This morning, I met my new help. Boy, it doesn’t get easier to become accustomed to nobody being home to help me talk and being completely dependent on each other. It made me nervous and wore me out. But we managed and all things considered, it didn’t go too badly. She did take several smoke breaks in her car. When she got back, she smelled terribly. In the same vein, we know a repairman who, while he doesn’t smoke around us, does smell of cigarettes. Smoking should be banned.
Currently, I don’t sleep as well as I’d like to, but I always get decent sleep in my chair. My head does tend to flop forward, meaning I’ll wake up with a sore neck. All I do is toss and turn with my stiff legs. I don’t feel like my breathing is the problem, though we did get my blood tested in Utrecht, just in case (it was fine). Tomorrow, I’ll be fitted for a sleeping chair. By now, there’s a trial chair that looks like an old-timey arm chair in our living room. It has leg supports so I don’t slide down at night. It’ll take some getting used to, but I think it’s a good solution. If all goes well, it’ll be moved to our upstairs bedroom.
I fell like and basically am a burden to Hein. And it’s creating a rift between us. Before you know it, we’ll only be talking (if you can call what I do “talking”) about healthcare. I feel more and more like an object, less like a human. Private conversation is a thing of the past, especially when the kids are around. Hein thinks I should write to him more, but that doesn’t feel like a reciprocal conversation to me. A good solution for our problem is proving to be elusive.
I’ve been getting lots of feedback on my “I miss you” piece I did last month.
I can totally imagine how sad you and Marjolein must have been when she told you she misses you. I don’t think it’s possible to have a more all-encompassing way of putting what you must be feeling, what you and others saw you as before versus now, when you’re wheelchair bound etc. than “I miss you.” And all this while you try your utmost to make things as easy as possible for the people around you. I don’t think many people will ever experience the pain and effort that requires.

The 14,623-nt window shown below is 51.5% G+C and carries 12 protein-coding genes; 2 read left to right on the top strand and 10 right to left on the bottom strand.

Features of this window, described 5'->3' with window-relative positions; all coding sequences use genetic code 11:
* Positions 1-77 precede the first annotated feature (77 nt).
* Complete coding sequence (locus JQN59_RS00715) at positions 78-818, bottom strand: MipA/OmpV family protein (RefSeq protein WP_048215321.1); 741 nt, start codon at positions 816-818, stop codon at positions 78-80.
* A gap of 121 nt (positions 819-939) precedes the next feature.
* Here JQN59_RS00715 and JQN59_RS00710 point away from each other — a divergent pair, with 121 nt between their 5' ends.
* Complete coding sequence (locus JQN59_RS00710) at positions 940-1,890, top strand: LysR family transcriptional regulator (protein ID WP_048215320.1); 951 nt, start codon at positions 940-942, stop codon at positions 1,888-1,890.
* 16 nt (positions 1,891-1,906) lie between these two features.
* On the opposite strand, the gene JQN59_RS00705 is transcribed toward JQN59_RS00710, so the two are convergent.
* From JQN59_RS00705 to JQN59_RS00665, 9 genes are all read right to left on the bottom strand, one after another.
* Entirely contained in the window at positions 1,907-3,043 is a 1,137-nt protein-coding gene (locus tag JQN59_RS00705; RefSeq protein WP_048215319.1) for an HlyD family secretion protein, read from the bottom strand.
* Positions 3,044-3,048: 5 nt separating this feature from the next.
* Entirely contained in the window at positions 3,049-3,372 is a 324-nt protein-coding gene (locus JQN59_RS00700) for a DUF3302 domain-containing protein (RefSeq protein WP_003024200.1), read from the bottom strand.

Reading it, I started crying again. I never write about the things I’ve lost. I can’t. I work with what I’ve got. And everyone is in agreement with it. It’s like a code of ethics I’ve imposed on myself, which makes it that much more amazing that Marjolein broke it.
I read a newspaper article stating that one million people in the Netherlands write and that the Internet is the perfect place for publication. I’m far from the only one, then. ALS patients are especially likely to write. I bought a book about the personal experiences of a patient who has artificial respiration. One of my correspondents is a young ALS patient. She sends me stories about her life and excerpts of her diary. He’s writing it for his daughter. And I know a female poet with ALS, who has been writing a lot too and is considering opening a website of her own (oh jeez, some competition). In short, a lot of fellow writers. Of course, writing is a great way for ALS patients to communicate.
I’ve been asked to write another grade 6 farewell musical. After a bit of hesitation, I decided to accept the challenge. Writing has been going well, but I took a short break to focus on Sinterklaas poems.
I’ve always been a bit jealous of mothers who get to go shopping with their daughters. I’m probably romanticizing shopping too much. I remember the good times I had going shopping with my mother, but I always got home with a lot of clothes I would never wear. They would be the clothes my mother convinced me to buy. The same thing would probably happen to Floor. On Thursday evening we went shopping for boots. Floor quickly swept every shop, swiftly concluding that nothing there was worth her while. I gestured toward a pair of boots that I liked, but to no avail and my chagrin. No, I think going shopping with Floor would be asking for trouble.
My intelligibility is steadily deteriorating. I resort to spelling all the time now. It’s a lot of effort and creates a lot of frustration. The only thing I can do is get angry when I have to repeat the same letter or word for the umpteenth time. I need you to look me in the eyes and give me your undivided attention, otherwise our conversation is going nowhere. I’m very demanding that way. In particular, it riles Hein up sometimes. Of all inconveniences, not being able to talk is the one I hate the most.
After only being here for three days, our new help called in sick; overworked. I called it. And, indeed, after coming back she told me she was going to quit her job. I quit as well. Getting to know a new carer requires a lot of energy, and in this case it would be wasted. Luckily, Astrid was able to step in in the meantime. So, we’re back to looking for a new help.